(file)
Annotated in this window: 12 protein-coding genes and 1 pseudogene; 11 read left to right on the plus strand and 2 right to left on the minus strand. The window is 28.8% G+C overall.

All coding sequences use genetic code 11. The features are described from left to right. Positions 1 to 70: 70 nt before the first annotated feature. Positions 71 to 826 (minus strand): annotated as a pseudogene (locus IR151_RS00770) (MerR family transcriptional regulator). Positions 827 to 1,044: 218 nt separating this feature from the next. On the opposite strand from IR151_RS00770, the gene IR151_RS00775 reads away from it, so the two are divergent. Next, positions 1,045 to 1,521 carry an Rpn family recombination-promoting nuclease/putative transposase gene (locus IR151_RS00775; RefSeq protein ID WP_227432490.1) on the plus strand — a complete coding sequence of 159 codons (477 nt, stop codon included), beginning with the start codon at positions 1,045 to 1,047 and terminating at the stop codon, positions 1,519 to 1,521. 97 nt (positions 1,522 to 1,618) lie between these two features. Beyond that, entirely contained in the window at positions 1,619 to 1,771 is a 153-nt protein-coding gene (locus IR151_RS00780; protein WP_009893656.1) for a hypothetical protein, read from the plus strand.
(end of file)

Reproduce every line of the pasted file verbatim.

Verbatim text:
Annotated in this window: 12 protein-coding genes and 1 pseudogene; 11 read left to right on the plus strand and 2 right to left on the minus strand. The window is 28.8% G+C overall.

All coding sequences use genetic code 11. The features are described from left to right. Positions 1 to 70: 70 nt before the first annotated feature. Positions 71 to 826 (minus strand): annotated as a pseudogene (locus IR151_RS00770) (MerR family transcriptional regulator). Positions 827 to 1,044: 218 nt separating this feature from the next. On the opposite strand from IR151_RS00770, the gene IR151_RS00775 reads away from it, so the two are divergent. Next, positions 1,045 to 1,521 carry an Rpn family recombination-promoting nuclease/putative transposase gene (locus IR151_RS00775; RefSeq protein ID WP_227432490.1) on the plus strand — a complete coding sequence of 159 codons (477 nt, stop codon included), beginning with the start codon at positions 1,045 to 1,047 and terminating at the stop codon, positions 1,519 to 1,521. 97 nt (positions 1,522 to 1,618) lie between these two features. Beyond that, entirely contained in the window at positions 1,619 to 1,771 is a 153-nt protein-coding gene (locus IR151_RS00780; protein WP_009893656.1) for a hypothetical protein, read from the plus strand.